By Travis Birch
Something that my wife and I try to do with our boys, is to give them a sense that they can make the best of every situation. Sometimes this means making a meal stretch, or trying to be one with nature’s gifts. We attempt this behavior by practicing to live off the grid in our cabin. Often it means preparing at our home in town, and then applying what we learn when we head off the grid for the weekend or while on vacation.
The ideas we get are learned from lore passed down, internet videos, past experiences, and from little nuggets of gems shared from friends. Today I want to share a few simple ways to make your life easier if you are attempting to live a life off the grid.
The first project is one that my friend’s daughter share with us from her girl scouting days. It is called a sit upon. To put it simply, it is a cushion designed to keep your posterior warm and dry when sitting on the cold hard ground.
Take a flannel shirt that you are ready to get rid of. Cut it into a square, optimizing the material. Turn it so that the material you want showing is on the inside, and just sew up three sides. Turn the whole thing back inside out, and on what you plan to be the bottom lay a cutout piece of a milk container. Try to make it large enough to cover the bottom entirely. This will help keep moisture from seeping through it quickly.
Next fill it with shredded newspaper. This will keep you warm and cushioned. On the top portion you can add a layer of tin foil. The tin foil will work to radiate your body heat back upwards to you. When it looks right and feels right, close the last side, and stitch it up. You are done. If you want to bedazzle it or make it something more than it is, then go ahead. If you want to employ your favorite college shirt to make it more memorable, then do it, this is your seat cushion. Designed to keep your body from directly absorbing the cold ground.
Then next project is the gift that keeps on giving, a homemade Sterno. Sterno is a heat source used primarily to keep a chafing dish warm while serving food. It has several applications, and looks somewhat like what you might think napalm looks like.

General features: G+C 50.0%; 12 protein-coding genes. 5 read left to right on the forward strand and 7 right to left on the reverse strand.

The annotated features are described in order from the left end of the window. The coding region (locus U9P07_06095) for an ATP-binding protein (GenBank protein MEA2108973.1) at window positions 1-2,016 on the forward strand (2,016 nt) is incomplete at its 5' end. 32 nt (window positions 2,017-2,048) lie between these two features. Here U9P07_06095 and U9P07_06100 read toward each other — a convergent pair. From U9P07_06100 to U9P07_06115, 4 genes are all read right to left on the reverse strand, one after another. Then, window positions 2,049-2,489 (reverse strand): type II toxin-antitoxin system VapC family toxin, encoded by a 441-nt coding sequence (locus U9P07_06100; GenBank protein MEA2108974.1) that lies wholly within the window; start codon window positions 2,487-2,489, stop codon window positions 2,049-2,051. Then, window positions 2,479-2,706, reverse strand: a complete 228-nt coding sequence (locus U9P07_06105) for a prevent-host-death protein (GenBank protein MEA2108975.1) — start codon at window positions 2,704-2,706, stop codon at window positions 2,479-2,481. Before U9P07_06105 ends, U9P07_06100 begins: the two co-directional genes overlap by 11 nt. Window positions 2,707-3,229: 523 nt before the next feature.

Instead of going out and buying some, we found a quick recipe to make our own, recycling in the process. Take a used tuna fish can, tuna can or a cat food can and clean it out. Take a piece of corrugate and cut it down so that it will fit perfectly inside the can. Roll it up, evenly. Make your roll large enough so that it fits inside the can snug. In a double boiler, warm up some paraffin wax. When it is ready to pour, use work gloves to fill the corrugate. Take the opportunity to dip some strike anywhere matches in the paraffin to waterproof them. When everything solidifies, store the can with a couple of matches in a zipper lock bags. When you are ready to use this, scrap the paraffin off the tip, strike the match and light your homemade Sterno. You have an instant heat source. We have found this source to stay lit for about 30 minutes.
The last task is a simple one that will help you in a pinch. Take three strap hinges, I use 8” hinges. These are shaped somewhat like a triangle. Take each one by the screw hole closest to the point, and connect all three with a bolt and wing nut. You have just built a folding compact stove. Take the three free ends, and gently pound them into the ground with a trusty rubber mallet. Apply a heat source underneath and set your coffee pot on top. This will keep it warm and won’t torch the bottom with a larger scalding fire.
At the end of the day, you can rest on your sit upon, while gazing on your fire. Next to you, you have your coffee pot simmering on your homemade burner which keeps it slightly above your homemade Sterno. These simple things will make your quiet time a little more enjoyable.